On the Friday, the 25th of September, at 4PM CET, Sana Ahmad will talk about content moderation practices during our online IViR Lunch Meeting.
Sana Ahmad is a research fellow at the Weizenbaum Institute and the WZB Berlin Social Science Centre. She is currently writing her PhD on the outsourced content moderation industry in India at the Freie Universität Berlin. Prior to academia, she has worked in the capacity of digital campaigning with civil society organisations in India and in Europe.
India has since long maintained its position in the global offshored services market and the ICT sector is steadily adapting to demands from offshore clients for new expertise. This has also come to include content moderation, a back-end, non-voice business process which can be situated within the operations department of the IT-BPO (Information Technology Business Process Outsourcing) offices. Content moderators, bound by quality and quantity targets, look at the flagged user-generated content on social media platforms and make decisions to allow or delete the content, according to guidelines provided by social media companies. Considering the large process scale, these decisions are often to be made within a few seconds and require adept knowledge of manuals and guidelines, very high concentration as well as distantness to the sensitive and psychologically-distressing content. However, the content moderation process is treated as an industrial secret by all identified actors in the value chain, including outsourcing social media companies, suppliers as well as content moderators. This makes it extremely difficult for academics and journalists alike to assess moderation processes and accountability measures. Even less is known about the moderation employment and labour policies, performance regulation and socio-cultural discrepancies.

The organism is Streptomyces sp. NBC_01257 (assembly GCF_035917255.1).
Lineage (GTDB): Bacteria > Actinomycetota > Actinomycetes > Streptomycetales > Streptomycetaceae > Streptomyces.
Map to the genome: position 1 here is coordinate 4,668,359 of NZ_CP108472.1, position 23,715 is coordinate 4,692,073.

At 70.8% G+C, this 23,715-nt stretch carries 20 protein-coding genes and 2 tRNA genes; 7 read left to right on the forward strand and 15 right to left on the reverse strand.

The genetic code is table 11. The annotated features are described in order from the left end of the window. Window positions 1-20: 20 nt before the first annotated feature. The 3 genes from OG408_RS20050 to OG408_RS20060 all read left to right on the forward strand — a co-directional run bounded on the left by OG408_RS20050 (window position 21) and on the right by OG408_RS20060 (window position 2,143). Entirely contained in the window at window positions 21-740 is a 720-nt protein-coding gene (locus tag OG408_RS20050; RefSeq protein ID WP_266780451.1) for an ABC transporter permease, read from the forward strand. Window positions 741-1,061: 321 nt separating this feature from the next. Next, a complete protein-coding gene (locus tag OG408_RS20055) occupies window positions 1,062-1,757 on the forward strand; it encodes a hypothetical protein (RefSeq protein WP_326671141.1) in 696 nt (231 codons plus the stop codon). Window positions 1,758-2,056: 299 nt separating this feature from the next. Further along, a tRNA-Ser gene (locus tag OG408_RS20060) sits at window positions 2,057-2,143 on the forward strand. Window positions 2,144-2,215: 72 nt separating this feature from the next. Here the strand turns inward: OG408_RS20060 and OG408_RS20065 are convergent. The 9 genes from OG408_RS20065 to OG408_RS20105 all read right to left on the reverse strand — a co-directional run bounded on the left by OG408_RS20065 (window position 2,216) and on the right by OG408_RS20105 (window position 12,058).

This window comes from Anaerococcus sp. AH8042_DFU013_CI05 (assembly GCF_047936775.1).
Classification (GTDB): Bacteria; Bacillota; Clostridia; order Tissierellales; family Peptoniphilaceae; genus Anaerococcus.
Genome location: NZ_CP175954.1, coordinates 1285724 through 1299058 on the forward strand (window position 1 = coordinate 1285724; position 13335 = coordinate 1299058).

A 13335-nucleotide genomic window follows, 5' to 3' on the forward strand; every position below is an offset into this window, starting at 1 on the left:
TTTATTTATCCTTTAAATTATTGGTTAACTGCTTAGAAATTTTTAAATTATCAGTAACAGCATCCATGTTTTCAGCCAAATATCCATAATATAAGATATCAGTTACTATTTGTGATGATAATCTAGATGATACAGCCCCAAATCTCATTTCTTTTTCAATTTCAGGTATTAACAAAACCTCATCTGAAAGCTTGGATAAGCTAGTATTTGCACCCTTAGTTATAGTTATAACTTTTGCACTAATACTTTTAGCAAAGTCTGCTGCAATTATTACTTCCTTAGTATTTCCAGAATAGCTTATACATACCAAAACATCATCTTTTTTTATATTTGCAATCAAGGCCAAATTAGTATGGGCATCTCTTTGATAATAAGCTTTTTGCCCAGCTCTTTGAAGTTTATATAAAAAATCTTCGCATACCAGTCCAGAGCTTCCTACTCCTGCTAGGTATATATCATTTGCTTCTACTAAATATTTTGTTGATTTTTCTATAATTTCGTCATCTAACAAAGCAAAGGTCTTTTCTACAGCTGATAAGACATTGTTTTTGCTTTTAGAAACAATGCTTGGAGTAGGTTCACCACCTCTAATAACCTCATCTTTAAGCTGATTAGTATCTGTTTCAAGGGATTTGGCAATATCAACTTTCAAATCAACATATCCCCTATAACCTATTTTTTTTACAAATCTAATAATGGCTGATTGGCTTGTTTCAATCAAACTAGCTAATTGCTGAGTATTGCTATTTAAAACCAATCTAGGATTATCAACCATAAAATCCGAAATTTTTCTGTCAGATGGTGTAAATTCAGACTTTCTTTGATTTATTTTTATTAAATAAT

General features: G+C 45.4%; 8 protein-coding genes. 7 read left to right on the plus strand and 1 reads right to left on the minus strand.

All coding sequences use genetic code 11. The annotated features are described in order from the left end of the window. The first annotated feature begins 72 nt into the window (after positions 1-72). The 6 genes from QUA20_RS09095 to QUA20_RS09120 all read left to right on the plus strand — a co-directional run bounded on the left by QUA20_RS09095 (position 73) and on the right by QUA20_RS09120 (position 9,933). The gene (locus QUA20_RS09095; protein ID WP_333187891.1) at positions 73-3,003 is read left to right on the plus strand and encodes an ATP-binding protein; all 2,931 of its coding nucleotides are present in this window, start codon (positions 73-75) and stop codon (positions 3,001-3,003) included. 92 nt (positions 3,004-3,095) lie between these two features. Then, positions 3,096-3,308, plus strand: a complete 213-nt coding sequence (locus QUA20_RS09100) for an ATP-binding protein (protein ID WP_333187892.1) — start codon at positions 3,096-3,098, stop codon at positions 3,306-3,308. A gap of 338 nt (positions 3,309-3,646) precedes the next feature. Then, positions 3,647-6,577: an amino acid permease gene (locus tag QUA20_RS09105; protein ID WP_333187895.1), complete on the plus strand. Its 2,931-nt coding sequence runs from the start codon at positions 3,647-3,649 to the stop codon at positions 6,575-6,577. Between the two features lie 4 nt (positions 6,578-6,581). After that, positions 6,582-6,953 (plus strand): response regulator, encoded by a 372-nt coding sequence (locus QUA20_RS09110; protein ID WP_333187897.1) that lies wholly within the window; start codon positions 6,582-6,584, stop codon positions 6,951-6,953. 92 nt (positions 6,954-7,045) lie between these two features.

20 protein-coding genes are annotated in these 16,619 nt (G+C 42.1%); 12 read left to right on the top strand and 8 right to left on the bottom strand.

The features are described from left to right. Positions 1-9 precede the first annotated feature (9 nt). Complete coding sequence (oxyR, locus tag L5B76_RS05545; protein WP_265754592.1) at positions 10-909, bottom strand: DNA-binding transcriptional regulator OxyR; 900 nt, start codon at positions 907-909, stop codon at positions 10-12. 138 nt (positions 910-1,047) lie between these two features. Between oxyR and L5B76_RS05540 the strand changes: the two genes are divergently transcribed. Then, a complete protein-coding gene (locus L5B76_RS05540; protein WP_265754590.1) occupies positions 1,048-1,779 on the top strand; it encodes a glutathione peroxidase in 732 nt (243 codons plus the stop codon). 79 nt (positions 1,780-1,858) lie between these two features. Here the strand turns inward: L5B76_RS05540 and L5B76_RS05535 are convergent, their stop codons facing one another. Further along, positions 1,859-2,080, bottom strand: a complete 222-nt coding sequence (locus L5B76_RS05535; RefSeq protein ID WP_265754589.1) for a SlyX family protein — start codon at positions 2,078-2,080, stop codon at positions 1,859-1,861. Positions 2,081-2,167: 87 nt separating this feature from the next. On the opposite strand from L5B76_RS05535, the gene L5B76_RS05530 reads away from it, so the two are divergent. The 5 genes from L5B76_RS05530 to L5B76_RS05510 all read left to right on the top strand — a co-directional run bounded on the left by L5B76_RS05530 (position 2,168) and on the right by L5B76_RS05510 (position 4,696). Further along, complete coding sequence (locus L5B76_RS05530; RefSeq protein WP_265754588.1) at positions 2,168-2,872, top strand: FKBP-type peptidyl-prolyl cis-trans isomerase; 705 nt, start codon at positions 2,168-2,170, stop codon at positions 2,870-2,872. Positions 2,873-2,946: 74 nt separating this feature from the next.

This talk will broadly map the global content moderation industry and India’s position within it using the global value chains approach and concentrates on the content moderators and their agency within the value chains’ sequential structures. This includes the role of content moderation software for organizing work, mico-managing the moderators as well as allowing tight controls on the work process by social media companies who design this software. In doing so, it makes use of empirical date from India, constituting of 65 semi-structured interviews with moderators, managers of local IT-BPO supplying companies, domestic social media companies, trade unions and civil society organisations and 100 quantitative survey responses from moderators. Using this empirical data, the talk raises questions if the content moderation outsourcing has evolved over the last years and if it is representative of the growing automation of content moderation process.
Please register by sending an e-mail to Balázs Bodó, B.Bodo@uva.nl with subject line: Registration Online Meeting 25th September.